The Higher Education Department announced this week that the share of tuition covered by the lottery scholarship will drop from 90 percent to 60 percent. But student leaders say the scholarship is vital for students who rely on it.
Associated Students of the University of New Mexico, the undergraduate student government, had gone to Santa Fe during this year’s regular legislative session to fight cuts to the lottery scholarship which uses revenue from lottery sales to provide funding for schooling.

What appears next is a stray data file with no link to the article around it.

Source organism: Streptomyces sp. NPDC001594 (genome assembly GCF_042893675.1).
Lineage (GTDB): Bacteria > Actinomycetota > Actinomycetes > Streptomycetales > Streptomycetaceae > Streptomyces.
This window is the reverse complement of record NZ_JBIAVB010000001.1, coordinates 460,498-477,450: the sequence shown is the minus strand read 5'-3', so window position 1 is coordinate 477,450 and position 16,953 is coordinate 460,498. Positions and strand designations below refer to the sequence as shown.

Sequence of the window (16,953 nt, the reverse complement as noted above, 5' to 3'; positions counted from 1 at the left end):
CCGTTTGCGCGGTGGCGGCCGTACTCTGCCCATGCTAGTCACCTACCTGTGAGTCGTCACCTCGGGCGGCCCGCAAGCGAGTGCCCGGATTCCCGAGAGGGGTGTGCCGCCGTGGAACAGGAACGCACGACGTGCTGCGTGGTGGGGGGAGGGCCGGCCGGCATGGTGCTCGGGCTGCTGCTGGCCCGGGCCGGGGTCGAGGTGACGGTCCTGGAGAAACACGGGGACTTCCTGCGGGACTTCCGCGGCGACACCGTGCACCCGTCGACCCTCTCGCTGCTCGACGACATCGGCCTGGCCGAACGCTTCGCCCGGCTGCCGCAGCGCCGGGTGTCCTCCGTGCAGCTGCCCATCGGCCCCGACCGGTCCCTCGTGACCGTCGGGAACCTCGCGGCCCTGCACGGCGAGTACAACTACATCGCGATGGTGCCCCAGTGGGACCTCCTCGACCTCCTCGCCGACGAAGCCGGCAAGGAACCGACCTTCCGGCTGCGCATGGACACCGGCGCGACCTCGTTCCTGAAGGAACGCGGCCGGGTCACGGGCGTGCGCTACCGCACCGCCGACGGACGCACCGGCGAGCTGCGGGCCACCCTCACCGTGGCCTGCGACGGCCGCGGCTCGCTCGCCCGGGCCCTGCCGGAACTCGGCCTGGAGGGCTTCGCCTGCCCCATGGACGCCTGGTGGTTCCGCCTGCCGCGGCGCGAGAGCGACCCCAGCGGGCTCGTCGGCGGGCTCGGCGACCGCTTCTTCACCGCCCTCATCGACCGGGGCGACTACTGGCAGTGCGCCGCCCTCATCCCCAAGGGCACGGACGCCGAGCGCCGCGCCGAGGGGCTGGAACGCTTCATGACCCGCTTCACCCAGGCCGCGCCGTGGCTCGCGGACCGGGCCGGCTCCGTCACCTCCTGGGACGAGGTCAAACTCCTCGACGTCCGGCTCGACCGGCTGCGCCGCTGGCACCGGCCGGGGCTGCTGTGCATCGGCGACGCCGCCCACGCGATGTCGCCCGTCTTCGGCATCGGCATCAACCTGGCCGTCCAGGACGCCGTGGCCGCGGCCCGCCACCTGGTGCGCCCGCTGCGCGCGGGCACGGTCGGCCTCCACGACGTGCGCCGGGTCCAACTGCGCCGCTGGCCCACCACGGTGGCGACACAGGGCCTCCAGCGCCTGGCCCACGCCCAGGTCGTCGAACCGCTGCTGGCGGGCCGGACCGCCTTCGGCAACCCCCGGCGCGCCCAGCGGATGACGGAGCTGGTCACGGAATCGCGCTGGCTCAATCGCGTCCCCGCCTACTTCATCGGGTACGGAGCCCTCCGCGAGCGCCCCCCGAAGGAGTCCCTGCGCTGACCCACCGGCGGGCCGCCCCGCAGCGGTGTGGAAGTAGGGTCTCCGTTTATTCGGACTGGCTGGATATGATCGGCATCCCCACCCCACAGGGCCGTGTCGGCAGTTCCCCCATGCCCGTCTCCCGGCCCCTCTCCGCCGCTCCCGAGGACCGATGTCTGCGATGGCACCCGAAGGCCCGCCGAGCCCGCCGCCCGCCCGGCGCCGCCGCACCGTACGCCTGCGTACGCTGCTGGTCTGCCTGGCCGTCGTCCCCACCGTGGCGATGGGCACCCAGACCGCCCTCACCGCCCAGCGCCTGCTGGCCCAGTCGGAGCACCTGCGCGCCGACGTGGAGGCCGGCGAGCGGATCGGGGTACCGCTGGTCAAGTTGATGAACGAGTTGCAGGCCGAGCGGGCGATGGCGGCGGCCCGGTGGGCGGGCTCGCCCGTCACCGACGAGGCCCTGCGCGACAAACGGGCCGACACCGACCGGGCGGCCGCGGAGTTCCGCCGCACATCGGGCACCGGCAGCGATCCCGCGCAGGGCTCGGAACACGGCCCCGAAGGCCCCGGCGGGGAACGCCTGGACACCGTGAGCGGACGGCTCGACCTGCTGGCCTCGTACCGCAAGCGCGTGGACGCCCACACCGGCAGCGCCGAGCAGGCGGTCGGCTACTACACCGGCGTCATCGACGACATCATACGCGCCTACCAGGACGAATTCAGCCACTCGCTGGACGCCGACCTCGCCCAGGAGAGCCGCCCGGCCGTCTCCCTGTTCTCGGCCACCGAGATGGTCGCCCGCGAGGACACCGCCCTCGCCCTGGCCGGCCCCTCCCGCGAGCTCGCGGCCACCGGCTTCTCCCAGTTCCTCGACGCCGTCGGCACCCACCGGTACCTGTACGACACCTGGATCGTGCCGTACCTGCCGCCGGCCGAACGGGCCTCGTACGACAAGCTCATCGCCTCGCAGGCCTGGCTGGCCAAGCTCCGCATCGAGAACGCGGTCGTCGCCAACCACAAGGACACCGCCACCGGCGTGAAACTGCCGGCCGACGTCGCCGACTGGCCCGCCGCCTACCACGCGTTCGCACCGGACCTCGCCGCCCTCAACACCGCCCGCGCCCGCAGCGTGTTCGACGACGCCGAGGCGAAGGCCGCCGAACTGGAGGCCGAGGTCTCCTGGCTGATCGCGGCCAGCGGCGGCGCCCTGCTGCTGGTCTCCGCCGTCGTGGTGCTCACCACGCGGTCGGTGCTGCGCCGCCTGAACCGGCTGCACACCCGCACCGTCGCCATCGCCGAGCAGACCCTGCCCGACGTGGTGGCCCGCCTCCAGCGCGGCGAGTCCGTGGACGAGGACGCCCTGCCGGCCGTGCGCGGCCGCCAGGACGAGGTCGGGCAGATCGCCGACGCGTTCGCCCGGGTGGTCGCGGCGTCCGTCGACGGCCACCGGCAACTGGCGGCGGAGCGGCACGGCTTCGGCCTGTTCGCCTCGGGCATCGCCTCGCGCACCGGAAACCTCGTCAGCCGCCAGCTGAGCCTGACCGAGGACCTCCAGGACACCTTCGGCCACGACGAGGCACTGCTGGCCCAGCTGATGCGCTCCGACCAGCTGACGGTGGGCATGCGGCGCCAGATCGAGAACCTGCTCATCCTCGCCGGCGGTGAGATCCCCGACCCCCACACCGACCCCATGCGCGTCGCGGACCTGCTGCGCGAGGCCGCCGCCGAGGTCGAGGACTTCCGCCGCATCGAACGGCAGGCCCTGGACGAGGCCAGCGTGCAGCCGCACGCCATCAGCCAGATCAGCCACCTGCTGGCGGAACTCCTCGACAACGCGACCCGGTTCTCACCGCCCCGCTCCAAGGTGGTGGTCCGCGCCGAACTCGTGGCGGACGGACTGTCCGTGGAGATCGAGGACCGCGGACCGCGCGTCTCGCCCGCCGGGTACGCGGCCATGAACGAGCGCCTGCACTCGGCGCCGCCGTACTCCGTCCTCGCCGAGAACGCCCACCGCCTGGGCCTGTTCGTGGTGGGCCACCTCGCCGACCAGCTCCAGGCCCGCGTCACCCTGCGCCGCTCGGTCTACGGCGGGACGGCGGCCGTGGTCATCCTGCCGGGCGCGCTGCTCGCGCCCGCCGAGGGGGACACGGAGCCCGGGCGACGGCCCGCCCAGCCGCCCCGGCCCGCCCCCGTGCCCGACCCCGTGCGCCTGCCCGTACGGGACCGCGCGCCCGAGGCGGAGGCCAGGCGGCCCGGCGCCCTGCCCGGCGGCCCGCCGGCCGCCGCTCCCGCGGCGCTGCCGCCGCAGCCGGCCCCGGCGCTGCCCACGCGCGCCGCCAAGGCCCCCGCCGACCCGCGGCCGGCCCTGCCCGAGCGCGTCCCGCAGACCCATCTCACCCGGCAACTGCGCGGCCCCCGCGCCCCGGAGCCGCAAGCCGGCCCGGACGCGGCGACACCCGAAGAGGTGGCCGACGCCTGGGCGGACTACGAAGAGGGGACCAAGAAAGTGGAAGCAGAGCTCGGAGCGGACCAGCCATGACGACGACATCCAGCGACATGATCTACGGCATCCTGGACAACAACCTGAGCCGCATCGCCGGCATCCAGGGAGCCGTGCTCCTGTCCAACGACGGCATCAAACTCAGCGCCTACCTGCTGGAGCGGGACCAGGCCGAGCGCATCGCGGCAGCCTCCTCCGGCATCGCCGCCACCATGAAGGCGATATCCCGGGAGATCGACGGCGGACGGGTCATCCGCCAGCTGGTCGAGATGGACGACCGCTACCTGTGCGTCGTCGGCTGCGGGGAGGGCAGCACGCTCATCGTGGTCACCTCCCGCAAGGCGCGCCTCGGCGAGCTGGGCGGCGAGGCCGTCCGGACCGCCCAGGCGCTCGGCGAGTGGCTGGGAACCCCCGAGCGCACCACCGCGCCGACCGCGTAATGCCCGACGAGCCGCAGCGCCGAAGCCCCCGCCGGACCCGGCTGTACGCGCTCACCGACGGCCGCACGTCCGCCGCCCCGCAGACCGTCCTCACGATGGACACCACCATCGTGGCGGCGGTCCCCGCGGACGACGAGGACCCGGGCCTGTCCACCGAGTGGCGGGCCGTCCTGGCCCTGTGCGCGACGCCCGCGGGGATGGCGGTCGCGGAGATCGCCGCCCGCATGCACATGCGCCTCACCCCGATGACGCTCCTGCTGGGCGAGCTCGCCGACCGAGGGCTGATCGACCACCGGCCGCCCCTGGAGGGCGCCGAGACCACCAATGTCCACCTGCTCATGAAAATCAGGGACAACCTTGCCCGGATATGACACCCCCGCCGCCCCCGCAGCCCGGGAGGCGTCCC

A full time resident student with the lottery scholarship paid almost $1500 out of pocket this year for tuition and fees. That’s set to go up next semester, to over $3000. ASUNM’s Mason Martinez says the changes could lead to higher dropout rates at UNM.
“…And we’re troubled that lawmakers across the state didn’t make saving this scholarship a priority,” Martinez said.
The scholarship was maintaining the higher amounts with supplemental funds from the liquor excise tax. But that tax expires at the end of this month and it’s unclear whether it will be renewed.